Courtney Little spoke to BEC Conference attendees in March about OSHA’s proposed silica rule.
Courtney Little spoke to BEC Conference attendees in March about OSHA’s proposed silica rule.

Stakeholders in the glass industry continue to assess the Occupational Safety & Health Administration’s (OSHA) proposal to reduce the permissible exposure limit (PEL) of crystalline silica, the public comment period for which recently ended.

The argument behind the proposed rulemaking is straightforward, and the issue is simple in the minds of proponents of the OSHA initiative. The rule governing exposure to silica and the PEL have not been updated for more than 40 years. Proponents of the rulemaking, such as unions that handle silica, are quick to reference the distant year of 1971 when arguing that the PEL needs to be revisited.

“We want to protect workers from silica,” says Steve Rank, director of safety and health for Ironworkers International. “We know that it’s bad for you, and there’s no question this is a bad thing to be exposed to if you work around it everyday. We want OSHA to promulgate standards that are going to protect workers.”

Under the proposed rule, workers’ exposures would be limited to a new PEL of 50 micrograms of respirable crystalline silica per cubic meter of air (μg/m3), averaged over an eight-hour day. The new PEL would be the same in all industries covered by the rule.

Some industry groups have called for the proposed rule to be withdrawn. They argue the PEL is arbitrary and not based on science, as well as that it would be next to impossible to implement.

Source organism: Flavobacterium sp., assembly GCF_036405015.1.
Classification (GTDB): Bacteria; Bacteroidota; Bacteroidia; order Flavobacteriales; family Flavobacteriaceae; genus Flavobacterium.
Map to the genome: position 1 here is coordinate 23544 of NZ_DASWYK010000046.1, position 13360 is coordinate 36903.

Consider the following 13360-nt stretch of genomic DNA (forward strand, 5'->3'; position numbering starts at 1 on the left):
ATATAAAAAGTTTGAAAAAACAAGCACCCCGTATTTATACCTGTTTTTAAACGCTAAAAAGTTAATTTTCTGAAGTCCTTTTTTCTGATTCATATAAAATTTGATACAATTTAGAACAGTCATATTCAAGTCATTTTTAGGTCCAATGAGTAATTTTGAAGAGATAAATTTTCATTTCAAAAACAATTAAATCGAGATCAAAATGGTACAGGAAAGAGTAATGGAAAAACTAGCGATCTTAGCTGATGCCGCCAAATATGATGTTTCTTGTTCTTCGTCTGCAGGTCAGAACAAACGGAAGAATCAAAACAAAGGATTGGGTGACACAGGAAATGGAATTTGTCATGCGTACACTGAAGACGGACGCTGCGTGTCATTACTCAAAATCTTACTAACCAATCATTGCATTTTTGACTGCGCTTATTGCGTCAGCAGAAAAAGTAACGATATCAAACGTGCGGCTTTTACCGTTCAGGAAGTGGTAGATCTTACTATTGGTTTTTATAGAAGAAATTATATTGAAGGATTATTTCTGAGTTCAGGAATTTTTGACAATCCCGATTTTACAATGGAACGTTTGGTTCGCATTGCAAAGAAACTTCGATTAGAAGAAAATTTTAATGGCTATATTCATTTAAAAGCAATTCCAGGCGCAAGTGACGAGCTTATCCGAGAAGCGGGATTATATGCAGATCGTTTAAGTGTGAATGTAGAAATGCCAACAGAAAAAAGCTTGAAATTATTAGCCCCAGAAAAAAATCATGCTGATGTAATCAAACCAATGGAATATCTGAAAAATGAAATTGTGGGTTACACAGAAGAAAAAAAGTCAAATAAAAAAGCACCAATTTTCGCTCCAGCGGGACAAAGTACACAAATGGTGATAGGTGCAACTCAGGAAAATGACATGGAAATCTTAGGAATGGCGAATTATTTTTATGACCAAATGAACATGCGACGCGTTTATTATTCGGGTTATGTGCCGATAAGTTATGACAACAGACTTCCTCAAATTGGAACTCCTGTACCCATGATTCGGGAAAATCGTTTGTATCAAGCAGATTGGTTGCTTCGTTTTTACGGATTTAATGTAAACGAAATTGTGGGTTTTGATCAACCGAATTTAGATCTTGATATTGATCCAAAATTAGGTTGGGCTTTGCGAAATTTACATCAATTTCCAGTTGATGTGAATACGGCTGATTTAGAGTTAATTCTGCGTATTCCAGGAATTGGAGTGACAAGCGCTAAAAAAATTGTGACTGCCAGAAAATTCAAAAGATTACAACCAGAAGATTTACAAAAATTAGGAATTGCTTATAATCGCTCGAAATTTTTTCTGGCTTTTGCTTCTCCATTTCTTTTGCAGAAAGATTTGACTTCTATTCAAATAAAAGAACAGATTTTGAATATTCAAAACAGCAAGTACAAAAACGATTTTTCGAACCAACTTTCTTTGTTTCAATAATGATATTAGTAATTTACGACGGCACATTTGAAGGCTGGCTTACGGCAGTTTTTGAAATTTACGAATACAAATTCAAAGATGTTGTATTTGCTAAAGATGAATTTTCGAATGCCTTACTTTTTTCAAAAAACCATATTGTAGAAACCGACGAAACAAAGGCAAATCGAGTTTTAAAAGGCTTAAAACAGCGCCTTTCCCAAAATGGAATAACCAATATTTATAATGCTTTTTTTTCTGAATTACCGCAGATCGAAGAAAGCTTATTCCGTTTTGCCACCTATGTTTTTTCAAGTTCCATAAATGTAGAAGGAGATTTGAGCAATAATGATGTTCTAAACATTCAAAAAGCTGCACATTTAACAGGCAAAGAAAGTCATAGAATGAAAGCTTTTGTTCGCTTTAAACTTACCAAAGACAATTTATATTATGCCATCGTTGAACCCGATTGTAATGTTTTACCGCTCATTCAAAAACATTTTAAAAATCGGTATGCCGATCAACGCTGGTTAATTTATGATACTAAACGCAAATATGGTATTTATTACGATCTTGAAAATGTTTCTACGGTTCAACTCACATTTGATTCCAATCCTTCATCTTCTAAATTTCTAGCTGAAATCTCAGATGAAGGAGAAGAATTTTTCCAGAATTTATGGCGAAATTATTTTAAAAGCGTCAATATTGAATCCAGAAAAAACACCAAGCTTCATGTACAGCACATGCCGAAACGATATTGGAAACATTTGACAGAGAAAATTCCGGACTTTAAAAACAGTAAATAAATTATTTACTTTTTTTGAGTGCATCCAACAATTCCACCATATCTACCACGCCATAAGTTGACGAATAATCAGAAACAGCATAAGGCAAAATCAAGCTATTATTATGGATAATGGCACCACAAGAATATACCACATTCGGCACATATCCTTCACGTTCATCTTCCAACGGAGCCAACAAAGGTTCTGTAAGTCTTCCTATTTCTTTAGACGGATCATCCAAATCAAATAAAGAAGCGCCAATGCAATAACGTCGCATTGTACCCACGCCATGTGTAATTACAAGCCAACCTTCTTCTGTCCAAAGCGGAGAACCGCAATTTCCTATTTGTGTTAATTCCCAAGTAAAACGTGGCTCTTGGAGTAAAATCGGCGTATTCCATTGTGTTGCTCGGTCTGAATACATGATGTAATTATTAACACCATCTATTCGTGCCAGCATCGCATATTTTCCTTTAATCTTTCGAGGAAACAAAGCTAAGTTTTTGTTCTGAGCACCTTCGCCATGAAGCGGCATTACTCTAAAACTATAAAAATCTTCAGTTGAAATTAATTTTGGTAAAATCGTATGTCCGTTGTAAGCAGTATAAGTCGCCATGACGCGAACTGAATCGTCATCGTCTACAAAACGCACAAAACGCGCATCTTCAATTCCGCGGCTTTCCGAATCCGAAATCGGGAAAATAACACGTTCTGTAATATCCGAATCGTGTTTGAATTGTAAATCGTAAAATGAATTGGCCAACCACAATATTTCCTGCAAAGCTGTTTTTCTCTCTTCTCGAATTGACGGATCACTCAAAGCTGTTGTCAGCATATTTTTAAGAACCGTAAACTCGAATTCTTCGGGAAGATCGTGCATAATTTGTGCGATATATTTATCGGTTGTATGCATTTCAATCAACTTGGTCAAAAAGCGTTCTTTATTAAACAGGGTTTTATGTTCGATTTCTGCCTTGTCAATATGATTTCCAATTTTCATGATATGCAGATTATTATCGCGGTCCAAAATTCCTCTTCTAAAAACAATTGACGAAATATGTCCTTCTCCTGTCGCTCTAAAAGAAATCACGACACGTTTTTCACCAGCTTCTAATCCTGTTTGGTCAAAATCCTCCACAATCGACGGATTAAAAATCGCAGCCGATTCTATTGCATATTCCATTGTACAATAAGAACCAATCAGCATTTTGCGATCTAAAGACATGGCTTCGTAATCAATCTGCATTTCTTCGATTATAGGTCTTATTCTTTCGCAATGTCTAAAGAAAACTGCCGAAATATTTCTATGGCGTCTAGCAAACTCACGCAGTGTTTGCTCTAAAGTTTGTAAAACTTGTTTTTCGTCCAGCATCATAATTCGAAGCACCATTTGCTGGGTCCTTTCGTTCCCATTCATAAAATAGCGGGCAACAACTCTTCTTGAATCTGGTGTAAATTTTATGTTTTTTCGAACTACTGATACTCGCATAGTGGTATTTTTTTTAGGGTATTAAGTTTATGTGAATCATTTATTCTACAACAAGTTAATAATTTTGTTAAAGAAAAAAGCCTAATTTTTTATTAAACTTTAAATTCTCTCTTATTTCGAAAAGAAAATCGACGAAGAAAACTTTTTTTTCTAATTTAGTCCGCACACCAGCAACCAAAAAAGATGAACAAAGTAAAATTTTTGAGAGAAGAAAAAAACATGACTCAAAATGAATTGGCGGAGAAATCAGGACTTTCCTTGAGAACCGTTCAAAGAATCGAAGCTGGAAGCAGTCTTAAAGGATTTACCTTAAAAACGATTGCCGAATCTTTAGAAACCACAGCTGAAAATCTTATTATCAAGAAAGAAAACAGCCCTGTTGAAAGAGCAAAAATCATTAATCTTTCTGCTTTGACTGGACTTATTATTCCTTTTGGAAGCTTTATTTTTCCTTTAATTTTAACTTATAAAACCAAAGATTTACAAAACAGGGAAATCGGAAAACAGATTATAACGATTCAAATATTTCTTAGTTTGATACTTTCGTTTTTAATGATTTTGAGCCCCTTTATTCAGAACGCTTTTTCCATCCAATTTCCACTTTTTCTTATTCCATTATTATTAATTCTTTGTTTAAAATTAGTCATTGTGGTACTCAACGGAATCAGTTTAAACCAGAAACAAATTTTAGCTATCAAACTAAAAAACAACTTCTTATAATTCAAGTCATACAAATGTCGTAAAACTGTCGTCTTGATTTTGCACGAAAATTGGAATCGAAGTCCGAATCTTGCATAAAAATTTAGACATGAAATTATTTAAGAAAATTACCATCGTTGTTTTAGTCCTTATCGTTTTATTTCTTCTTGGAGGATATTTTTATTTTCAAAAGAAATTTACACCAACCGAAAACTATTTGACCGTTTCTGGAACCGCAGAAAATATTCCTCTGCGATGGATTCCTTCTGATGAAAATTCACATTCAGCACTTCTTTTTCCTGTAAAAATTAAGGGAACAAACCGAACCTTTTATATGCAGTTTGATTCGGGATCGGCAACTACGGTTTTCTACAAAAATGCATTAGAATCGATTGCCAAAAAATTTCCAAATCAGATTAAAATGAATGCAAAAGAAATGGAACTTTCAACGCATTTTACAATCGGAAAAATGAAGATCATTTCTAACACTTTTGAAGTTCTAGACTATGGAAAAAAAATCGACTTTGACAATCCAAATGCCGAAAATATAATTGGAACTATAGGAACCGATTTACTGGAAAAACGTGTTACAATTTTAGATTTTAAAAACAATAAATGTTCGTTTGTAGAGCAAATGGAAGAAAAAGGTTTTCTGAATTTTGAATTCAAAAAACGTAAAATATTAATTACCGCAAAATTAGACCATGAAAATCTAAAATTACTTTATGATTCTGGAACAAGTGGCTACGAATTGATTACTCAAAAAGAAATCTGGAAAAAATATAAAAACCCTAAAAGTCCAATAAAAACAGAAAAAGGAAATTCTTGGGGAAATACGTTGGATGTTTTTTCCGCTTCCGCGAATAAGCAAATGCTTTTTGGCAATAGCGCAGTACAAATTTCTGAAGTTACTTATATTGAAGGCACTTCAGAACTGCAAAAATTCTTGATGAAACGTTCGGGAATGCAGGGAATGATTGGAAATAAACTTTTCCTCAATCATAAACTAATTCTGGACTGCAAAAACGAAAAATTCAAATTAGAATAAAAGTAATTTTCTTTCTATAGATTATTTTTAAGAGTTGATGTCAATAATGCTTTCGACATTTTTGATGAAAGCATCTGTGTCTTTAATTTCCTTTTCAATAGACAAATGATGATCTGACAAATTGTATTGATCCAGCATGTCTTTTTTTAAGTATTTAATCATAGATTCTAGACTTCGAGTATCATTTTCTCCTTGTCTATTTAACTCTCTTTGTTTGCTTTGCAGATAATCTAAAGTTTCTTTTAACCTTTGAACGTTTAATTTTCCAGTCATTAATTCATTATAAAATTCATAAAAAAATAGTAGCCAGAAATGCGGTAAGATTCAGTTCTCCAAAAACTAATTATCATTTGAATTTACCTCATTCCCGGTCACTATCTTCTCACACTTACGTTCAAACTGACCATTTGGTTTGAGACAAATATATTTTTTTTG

Anthony Darkangelo, CEO of the Finishing Contractors Association, said he recently spent half his day on the issue. The advocacy side of his association, which he says includes more than 1,300 glazing contractors, is made up of committees representing various industries; FCA’s contractor members are signatories to agreements with the International Union of Painters and Allied Trades (IUPAT).

“First of all, health and safety is first and foremost, and should be everybody’s concern,” Darkangelo says. “Second of all, we’ve got to take a look at the scientific side of it and look at all the details, and say, what does this mean [in terms of application]?”

IUPAT’s stance on the matter is clear. “The right thing for us to do is move forward, lower the PEL and take care of everybody,” says Sarah Coyne, executive assistant director of the IUPAT Finishing Trades Institute, who testified at the OSHA hearings.

At the Glass Association of North America’s (GANA) Building Envelope Conference, Ace Glass’s Courtney Little discussed that in order to comply with the proposed rule, workers would have to “use HEPA vacuums, wet methods and no dry sweeping,” adding “I can’t imagine a jobsite without a broom.”

Coyne says, though, “We’ve already crossed these bridges collectively as it relates to lead exposure,” she says. “It’s not ‘don’t use a broom.’ It’s ‘don’t dry sweep.’” She says with such basic tools as sprayers put to use, “A little bit goes a long way, and a little bit of water is a lot less expensive and a lot less collateral damage than dry sweeping.”

Public hearings have concluded on April 4, and OSHA is still forging ahead. “Members of the public who submitted a timely notice of intent to appear at the hearings will be able to submit post-hearing comments until June 3, 2014, and post-hearing briefs until July 18, 2014,” according to an OSHA spokesperson. “OSHA will then review all materials in the rulemaking record and will prepare a final rule based on the evidence in the record to send to [the Office of Management and Budget] for review.”

A target date has not been established for issuing a final rule, according to OSHA.